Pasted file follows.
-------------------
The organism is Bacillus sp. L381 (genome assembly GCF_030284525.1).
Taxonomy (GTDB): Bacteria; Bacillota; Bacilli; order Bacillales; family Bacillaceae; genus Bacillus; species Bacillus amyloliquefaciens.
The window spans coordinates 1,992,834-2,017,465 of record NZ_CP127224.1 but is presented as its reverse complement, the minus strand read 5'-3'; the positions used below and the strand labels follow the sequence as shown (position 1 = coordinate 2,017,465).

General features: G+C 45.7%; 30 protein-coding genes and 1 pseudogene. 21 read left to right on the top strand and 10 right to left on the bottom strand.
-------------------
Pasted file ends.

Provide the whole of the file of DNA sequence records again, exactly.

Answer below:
The organism is Bacillus sp. L381 (genome assembly GCF_030284525.1).
Taxonomy (GTDB): Bacteria; Bacillota; Bacilli; order Bacillales; family Bacillaceae; genus Bacillus; species Bacillus amyloliquefaciens.
The window spans coordinates 1,992,834-2,017,465 of record NZ_CP127224.1 but is presented as its reverse complement, the minus strand read 5'-3'; the positions used below and the strand labels follow the sequence as shown (position 1 = coordinate 2,017,465).

General features: G+C 45.7%; 30 protein-coding genes and 1 pseudogene. 21 read left to right on the top strand and 10 right to left on the bottom strand.